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Volume 8, issue 10
Biogeosciences, 8, 3093–3106, 2011
https://doi.org/10.5194/bg-8-3093-2011
© Author(s) 2011. This work is distributed under
the Creative Commons Attribution 3.0 License.

Special issue: Stable isotopes and biogeochemical cycles in terrestrial...

Biogeosciences, 8, 3093–3106, 2011
https://doi.org/10.5194/bg-8-3093-2011
© Author(s) 2011. This work is distributed under
the Creative Commons Attribution 3.0 License.

Research article 31 Oct 2011

Research article | 31 Oct 2011

Novel applications of carbon isotopes in atmospheric CO2: what can atmospheric measurements teach us about processes in the biosphere?

A. P. Ballantyne1, J. B. Miller3,2, I. T. Baker4, P. P. Tans2, and J. W. C. White5 A. P. Ballantyne et al.
  • 1Geological Sciences Department University of Colorado, Boulder, Colorado, USA
  • 2NOAA Earth Systems Research Laboratory, Boulder, Colorado, USA
  • 3Cooperative Institute for Research in Environmental Science, University of Colorado, Boulder, Colorado, USA
  • 4Department of Atmospheric Science Colorado State University Fort Collins, Colorado, USA
  • 5Institute of Arctic and Alpine Research University of Colorado Boulder, Colorado, USA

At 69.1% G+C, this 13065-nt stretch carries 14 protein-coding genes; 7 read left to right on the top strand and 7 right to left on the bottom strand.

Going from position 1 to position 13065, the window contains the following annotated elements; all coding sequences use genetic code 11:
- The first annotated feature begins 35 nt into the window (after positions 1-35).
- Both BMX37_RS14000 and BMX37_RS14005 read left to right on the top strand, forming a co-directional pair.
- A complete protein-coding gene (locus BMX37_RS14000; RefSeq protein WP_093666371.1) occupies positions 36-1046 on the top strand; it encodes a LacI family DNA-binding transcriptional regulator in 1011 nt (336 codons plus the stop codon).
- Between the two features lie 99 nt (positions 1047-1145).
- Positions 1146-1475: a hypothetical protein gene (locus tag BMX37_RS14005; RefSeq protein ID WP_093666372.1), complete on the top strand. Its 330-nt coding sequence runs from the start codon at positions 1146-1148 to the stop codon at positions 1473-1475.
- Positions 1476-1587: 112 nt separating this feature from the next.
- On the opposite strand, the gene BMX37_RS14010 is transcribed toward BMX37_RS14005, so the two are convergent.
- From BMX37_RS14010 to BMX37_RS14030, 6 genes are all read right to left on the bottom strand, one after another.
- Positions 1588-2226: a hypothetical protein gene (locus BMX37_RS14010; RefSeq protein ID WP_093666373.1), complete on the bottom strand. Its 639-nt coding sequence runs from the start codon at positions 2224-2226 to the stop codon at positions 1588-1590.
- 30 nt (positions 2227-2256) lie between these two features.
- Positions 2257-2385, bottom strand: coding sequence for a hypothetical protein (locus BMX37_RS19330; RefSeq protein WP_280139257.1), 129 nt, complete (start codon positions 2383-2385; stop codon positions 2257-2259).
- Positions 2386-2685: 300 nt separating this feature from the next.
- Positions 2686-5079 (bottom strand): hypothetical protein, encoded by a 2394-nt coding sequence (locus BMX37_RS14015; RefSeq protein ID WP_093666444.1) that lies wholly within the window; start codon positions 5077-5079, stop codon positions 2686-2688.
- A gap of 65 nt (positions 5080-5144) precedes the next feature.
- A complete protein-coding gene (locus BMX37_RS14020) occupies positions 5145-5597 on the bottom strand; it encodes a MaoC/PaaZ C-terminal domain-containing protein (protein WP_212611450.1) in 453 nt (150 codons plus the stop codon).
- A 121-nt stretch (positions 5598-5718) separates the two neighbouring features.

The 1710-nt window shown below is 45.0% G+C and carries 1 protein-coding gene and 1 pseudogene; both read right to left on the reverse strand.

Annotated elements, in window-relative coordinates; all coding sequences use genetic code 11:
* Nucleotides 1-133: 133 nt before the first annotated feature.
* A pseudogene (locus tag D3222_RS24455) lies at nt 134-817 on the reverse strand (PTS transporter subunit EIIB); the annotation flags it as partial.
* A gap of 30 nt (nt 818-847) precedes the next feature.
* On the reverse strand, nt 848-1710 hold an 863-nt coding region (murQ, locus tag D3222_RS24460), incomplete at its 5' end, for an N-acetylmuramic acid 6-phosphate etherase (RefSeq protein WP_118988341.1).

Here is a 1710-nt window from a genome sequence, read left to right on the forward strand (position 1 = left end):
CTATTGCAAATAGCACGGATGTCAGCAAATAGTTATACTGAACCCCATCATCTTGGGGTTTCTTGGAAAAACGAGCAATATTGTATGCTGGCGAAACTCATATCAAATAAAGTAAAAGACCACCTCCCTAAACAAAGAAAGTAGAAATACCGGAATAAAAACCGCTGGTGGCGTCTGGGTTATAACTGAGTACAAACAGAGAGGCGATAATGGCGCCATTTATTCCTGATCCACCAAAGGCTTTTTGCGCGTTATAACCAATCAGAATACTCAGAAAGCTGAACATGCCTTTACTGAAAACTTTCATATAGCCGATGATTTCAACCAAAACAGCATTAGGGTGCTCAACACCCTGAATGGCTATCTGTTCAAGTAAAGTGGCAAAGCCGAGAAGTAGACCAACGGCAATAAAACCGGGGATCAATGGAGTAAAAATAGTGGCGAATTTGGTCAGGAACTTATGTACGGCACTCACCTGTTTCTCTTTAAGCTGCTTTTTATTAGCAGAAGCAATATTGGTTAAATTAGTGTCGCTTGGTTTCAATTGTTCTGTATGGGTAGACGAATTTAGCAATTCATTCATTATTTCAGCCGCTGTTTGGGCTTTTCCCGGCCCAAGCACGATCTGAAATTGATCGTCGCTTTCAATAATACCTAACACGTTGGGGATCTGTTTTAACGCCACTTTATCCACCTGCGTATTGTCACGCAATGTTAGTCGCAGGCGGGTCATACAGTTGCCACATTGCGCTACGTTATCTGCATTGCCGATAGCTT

Abstract. Conventionally, measurements of carbon isotopes in atmospheric CO213CO2) have been used to partition fluxes between terrestrial and ocean carbon pools. However, novel analytical approaches combined with an increase in the spatial extent and frequency of δ13CO2 measurements allow us to conduct a global analysis of δ13CO2 variability to infer the isotopic composition of source CO2 to the atmosphere (δs). This global analysis yields coherent seasonal patterns of isotopic enrichment. Our results indicate that seasonal values of δs are more highly correlated with vapor pressure deficit (r = 0.404) than relative humidity (r = 0.149). We then evaluate two widely used stomatal conductance models and determine that the Leuning Model, which is primarily driven by vapor pressure deficit is more effective globally at predicting δs (RMSE = 1.6‰) than the Ball-Woodrow-Berry model, which is driven by relative humidity (RMSE = 2.7‰). Thus stomatal conductance on a global scale may be more sensitive to changes in vapor pressure deficit than relative humidity. This approach highlights a new application of using δ13CO2 measurements to validate global models.

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